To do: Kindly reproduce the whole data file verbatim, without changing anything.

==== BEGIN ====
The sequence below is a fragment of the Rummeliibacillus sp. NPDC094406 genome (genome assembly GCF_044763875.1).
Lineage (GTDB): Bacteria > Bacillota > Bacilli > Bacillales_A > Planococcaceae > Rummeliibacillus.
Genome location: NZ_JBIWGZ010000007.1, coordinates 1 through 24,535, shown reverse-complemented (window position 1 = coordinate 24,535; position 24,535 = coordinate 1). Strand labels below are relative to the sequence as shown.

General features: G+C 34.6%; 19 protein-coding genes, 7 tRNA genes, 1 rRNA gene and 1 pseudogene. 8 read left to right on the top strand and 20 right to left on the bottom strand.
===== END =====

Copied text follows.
The sequence below is a fragment of the Rummeliibacillus sp. NPDC094406 genome (genome assembly GCF_044763875.1).
Lineage (GTDB): Bacteria > Bacillota > Bacilli > Bacillales_A > Planococcaceae > Rummeliibacillus.
Genome location: NZ_JBIWGZ010000007.1, coordinates 1 through 24,535, shown reverse-complemented (window position 1 = coordinate 24,535; position 24,535 = coordinate 1). Strand labels below are relative to the sequence as shown.

General features: G+C 34.6%; 19 protein-coding genes, 7 tRNA genes, 1 rRNA gene and 1 pseudogene. 8 read left to right on the top strand and 20 right to left on the bottom strand.